One key issue raised by the guidelines is the lack of awareness and training present among teachers and parents alike. In India, the taboo around mental health and the myth of hard work both create a culture of deliberate ignorance of the challenges students face. A*, 29, told The Swaddle earlier this year about the arduous nights she spent studying for the class 12th board examinations. “Her mother’s care and worry translated as preparing late-night snacks or bringing coffee, any way to help her push through the night – instead of encouraging more sustainable, even compassionate study plans that slotted in time for rest,” The Swaddle noted. According to the NCERT survey, almost 80% of students in Classes 9-12 suffer from anxiety due to exams and results.
The rigid prevalence of this culture demands a radical change in how the family and school system perceive mental health. “Teachers must be trained in identifying early signs in students for attachment issues, separation anxiety, school refusal, communication issues, anxiety patterns, depressive states, conduct-related issues, excessive internet use, hyperactivity, intellectual disability, and learning disabilities,” the report said.
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One finding that also jumps out from the survey is that 45% of students attested to suffering from body image issues. This was more so for trans students (the survey termed them the “third gender”).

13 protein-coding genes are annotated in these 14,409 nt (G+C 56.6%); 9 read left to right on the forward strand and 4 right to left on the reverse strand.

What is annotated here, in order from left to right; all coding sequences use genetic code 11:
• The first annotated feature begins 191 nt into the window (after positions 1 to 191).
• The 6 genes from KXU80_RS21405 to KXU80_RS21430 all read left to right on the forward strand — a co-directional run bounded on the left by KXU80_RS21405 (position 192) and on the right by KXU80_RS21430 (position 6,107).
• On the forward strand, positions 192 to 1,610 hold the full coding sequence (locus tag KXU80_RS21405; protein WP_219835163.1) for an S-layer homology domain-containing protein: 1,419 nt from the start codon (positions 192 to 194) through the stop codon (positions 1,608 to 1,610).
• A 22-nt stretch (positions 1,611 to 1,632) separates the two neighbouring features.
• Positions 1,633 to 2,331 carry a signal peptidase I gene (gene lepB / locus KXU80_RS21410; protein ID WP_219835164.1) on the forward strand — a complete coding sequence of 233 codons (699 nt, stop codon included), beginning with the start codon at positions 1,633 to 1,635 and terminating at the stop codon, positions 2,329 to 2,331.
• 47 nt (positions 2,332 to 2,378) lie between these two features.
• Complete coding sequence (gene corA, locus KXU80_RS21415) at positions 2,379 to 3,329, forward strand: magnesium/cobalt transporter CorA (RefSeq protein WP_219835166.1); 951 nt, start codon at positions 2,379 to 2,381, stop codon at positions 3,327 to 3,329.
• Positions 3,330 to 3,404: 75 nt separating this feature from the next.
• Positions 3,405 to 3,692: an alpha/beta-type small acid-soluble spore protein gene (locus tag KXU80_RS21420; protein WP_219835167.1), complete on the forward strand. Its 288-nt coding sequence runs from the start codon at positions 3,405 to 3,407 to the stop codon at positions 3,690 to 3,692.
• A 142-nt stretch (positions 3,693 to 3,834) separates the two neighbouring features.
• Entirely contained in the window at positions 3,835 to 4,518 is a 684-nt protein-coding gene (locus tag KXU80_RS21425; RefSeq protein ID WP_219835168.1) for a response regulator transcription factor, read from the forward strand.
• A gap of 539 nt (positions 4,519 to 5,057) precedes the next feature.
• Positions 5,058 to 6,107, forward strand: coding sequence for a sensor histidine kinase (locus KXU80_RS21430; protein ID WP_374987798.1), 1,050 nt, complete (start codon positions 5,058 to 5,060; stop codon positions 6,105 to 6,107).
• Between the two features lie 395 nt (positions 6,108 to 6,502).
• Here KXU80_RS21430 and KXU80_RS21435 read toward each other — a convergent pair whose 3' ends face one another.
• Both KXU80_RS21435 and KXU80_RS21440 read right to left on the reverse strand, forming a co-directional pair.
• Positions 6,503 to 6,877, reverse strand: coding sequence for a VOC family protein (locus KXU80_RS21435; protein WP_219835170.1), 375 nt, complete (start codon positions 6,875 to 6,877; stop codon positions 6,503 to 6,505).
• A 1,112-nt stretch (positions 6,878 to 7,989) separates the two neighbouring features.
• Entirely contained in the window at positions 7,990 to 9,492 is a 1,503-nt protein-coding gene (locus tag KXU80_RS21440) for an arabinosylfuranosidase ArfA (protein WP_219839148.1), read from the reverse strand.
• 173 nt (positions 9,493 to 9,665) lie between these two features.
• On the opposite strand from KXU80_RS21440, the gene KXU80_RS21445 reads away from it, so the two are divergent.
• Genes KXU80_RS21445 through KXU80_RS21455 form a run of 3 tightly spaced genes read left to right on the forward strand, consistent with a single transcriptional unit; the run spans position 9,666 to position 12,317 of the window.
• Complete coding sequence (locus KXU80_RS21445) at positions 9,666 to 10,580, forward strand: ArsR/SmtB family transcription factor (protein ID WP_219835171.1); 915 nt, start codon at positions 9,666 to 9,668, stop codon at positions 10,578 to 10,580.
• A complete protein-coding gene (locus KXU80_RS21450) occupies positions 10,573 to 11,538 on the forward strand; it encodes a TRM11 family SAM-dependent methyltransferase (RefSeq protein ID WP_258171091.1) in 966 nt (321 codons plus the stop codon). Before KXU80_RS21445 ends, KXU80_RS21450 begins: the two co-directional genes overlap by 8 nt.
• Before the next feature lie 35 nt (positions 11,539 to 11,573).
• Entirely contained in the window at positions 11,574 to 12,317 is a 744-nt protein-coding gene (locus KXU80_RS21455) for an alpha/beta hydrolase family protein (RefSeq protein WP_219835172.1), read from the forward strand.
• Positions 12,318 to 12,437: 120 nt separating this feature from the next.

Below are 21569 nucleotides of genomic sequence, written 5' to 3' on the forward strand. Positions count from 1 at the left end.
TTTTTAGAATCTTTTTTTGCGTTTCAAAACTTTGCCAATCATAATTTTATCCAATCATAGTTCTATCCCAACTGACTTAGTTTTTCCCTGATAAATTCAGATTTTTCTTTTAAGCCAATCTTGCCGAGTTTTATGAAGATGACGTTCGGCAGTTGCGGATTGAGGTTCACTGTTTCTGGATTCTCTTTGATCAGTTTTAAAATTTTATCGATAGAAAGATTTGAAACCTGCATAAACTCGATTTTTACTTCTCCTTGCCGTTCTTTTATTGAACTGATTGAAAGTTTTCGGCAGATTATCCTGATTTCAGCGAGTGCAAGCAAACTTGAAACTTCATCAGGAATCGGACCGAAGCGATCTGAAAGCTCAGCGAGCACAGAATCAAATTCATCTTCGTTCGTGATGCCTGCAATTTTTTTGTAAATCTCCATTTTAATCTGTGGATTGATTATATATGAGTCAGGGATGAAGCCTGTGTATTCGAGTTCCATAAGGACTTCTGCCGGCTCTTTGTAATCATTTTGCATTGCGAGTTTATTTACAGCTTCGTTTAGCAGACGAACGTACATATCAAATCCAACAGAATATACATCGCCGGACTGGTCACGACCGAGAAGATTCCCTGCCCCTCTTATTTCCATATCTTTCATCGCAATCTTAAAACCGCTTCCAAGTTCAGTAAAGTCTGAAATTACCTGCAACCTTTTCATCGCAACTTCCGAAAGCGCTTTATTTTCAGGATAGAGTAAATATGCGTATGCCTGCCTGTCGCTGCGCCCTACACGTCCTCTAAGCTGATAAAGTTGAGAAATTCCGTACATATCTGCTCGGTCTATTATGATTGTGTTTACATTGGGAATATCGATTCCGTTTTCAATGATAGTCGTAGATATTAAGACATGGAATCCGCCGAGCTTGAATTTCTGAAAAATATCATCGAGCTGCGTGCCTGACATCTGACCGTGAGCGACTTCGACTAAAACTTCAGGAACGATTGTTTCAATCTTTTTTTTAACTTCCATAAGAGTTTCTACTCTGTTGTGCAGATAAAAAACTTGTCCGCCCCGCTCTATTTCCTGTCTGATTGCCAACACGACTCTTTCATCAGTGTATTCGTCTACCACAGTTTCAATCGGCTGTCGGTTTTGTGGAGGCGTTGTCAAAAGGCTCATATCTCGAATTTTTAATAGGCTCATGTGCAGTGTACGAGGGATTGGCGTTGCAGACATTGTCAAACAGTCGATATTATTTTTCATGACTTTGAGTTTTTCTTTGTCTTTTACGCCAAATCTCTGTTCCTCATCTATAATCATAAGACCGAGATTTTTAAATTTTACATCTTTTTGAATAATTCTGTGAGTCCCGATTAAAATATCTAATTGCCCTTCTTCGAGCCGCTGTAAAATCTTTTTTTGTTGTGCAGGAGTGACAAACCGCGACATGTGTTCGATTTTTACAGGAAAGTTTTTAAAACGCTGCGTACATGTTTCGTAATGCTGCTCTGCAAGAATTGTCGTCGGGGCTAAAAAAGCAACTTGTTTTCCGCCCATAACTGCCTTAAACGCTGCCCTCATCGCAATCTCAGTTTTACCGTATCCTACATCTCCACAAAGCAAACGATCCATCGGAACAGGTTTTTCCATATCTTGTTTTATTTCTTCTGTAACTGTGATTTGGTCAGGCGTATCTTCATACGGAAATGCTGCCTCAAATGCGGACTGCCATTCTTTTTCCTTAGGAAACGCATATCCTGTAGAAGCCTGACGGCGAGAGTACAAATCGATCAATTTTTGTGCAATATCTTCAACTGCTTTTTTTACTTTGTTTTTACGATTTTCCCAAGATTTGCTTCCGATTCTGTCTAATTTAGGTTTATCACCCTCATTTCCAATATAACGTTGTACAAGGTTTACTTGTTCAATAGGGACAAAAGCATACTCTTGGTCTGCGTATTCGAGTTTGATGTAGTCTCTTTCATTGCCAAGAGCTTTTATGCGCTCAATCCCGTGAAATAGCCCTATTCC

“Teachers should talk about bullying cases in class and empower students by educating them regarding bullying. They should provide a confidential way for students to report any incident which is of concern to them,” the guidelines stated.
In doing so, the teacher is reframed as a “primary caregiver” too who is critical in this channel of detecting early signs of mental health concerns. The message is also that the premise of education is not detached from “personal” or “individual” issues of anxiety or stress. Academia or learning or work are not spaces where the person’s mental health becomes an inconvenience or redundant. Students — especially school children who spend as much as a third of their days in school and a total of 220 days in a year in school across India — could benefit from this perspective.